Tribute to John Collins

 Tribute to John Collins, Aug 1939 – Jan 2011
I met John Collins in 1992, only a few weeks after I moved to London from Dallas with my British husband, Quentin.  John and I were volunteers on Glenda Jackson’s first Parliamentary campaign and we met at her campaign headquarters.  I had recently joined Pax Christi, beginning to make some lifelong friends there.  John, a Catholic convert like me, also joined Pax Christi and we both attended a monthly ‘North London Pax Christi Supper Group’ that met at Bruce Kent and Valerie Flessati’s home and later at ours in Muswell Hill.
In the 1990s, John studied at the Missionary Institute London and was awarded a Degree of MA Applied Theology (Peace and Justice).  He presented a summary of his dissertation, Not Mine But Thine, A Christian Approach to the Redistribution of Wealth to the Pax Christi group.  John was passionate about the relationship between economics and Catholic Social Teaching.
John had an interesting life.  He trained as an architect, gaining degrees and diplomas from Cambridge, the AA School of Architecture and Columbia University in New York.  No fancy skyscrapers or high-rise office buildings for John – he wanted more than anything to design affordable and dignified social housing. He did this in the UK and for three years in Zambia.  In the 1970s John led an ODA-funded research team on the role of the informal sector in the urban development of Lusaka.  Returning to London, John worked for 15 years in local government, mainly on policy work in economic development.
John got in touch with me last autumn when he heard that I had left CAFOD after nine years as Head of Fundraising and Marketing.  We met up for lunch, and John got very excited when I told him about the new initiative I was starting up, Faithonomics – an interfaith think tank that ‘gives people of faith a voice on money, economics and social justice.’  He said ‘I’ve wanted to do something like that for 20 years, but never managed it.’  John promptly offered to be of whatever service he could for the start-up of Faithonomics, and began to share his archive of papers, books and contacts that would be useful and highly relevant.  We listed John as ‘Researcher’ on the Faithonomics letterhead, and John was enormously pleased with that.  He proceeded to give me many excellent resource documents and to write a précis of several relevant books he had read and cherished for their brilliance.  There was a sense of urgency for John to pass on these things to me, as time was short.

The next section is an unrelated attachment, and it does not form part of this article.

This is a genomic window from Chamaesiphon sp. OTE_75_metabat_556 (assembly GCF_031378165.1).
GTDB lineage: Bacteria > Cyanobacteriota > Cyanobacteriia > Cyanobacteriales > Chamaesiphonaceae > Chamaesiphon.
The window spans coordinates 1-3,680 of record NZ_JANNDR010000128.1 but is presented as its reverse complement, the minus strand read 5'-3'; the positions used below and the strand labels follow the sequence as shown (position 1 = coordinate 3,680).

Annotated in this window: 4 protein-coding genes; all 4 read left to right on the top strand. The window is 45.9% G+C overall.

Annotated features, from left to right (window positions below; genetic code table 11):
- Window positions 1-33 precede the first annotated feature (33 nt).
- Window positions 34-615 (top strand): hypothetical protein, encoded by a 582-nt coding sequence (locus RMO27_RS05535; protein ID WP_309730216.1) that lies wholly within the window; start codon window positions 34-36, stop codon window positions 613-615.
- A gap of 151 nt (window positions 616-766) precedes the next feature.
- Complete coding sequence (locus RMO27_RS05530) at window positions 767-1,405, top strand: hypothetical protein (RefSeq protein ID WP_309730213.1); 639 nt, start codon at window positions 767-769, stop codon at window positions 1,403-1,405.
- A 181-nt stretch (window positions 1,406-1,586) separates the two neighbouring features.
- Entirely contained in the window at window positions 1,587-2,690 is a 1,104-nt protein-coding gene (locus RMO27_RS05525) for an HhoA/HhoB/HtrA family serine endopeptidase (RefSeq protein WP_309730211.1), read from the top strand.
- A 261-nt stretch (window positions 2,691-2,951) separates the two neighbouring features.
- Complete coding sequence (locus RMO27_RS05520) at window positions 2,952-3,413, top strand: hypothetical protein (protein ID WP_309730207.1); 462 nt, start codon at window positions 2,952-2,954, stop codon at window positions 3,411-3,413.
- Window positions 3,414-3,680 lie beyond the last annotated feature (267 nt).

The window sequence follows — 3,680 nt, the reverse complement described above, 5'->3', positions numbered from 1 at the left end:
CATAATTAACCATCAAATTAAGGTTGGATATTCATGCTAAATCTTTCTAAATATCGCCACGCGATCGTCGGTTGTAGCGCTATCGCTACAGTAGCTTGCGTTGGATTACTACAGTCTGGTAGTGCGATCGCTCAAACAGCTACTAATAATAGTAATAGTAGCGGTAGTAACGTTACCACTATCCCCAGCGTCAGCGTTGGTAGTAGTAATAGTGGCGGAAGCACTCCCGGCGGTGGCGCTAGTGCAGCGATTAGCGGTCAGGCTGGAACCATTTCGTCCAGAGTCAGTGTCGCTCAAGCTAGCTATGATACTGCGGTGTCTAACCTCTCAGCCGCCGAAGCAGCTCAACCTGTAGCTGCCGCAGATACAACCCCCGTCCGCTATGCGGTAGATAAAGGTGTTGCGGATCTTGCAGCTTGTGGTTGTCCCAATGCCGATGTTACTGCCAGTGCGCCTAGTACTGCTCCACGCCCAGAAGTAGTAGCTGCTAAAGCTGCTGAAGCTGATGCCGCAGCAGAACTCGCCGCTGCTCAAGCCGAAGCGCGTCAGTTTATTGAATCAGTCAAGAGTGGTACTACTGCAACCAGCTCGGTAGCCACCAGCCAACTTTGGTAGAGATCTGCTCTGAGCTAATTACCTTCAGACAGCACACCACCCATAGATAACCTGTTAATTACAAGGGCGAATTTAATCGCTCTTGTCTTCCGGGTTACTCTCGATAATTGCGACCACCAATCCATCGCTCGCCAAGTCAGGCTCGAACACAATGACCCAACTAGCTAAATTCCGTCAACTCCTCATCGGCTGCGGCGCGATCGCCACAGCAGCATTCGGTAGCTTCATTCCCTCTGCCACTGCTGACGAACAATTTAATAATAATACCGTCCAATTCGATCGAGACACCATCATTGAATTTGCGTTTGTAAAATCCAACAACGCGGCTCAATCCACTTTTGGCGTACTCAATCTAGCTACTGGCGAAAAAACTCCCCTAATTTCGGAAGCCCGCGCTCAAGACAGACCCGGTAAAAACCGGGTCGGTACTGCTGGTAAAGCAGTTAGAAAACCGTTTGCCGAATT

The last time I saw John was at his house, three days before Christmas.  I took croissants, but as ever, John was much more interested in conversation, not food.  We talked animatedly until John was feeling very tired.  He used to tell me I would have to stop talking as he was getting too excited – he was passionate about so many subjects, and we never ran out of words.  He asked if I would mind if he lay down so that he could rest while we finished our conversation.  He had grown quite weak by that time, but never lost his sharp intellect or zeal for social justice.  When I left John that day, we agreed what we would talk about ‘next time.’
John died less than a month later and we never had that ‘next time.’  John’s son, Stephen, had these beautiful words to say about his father:
“John was a good man.  He applied his thoroughness to the task of being good, in a remarkable way.  John reflected constantly on his behaviour towards the people around him and to society in general.  He was kind, considerate and generous.  His welcoming smile will be a special memory for most of us.  His goodwill towards his fellow men embraced those that he had never met.  He dedicated his time, his ideas and his money to helping others.  He set an inspirational example, in his constant faith and commitment to working towards a better world.  We shall miss him.”
Holly Ball, 17 February 2011

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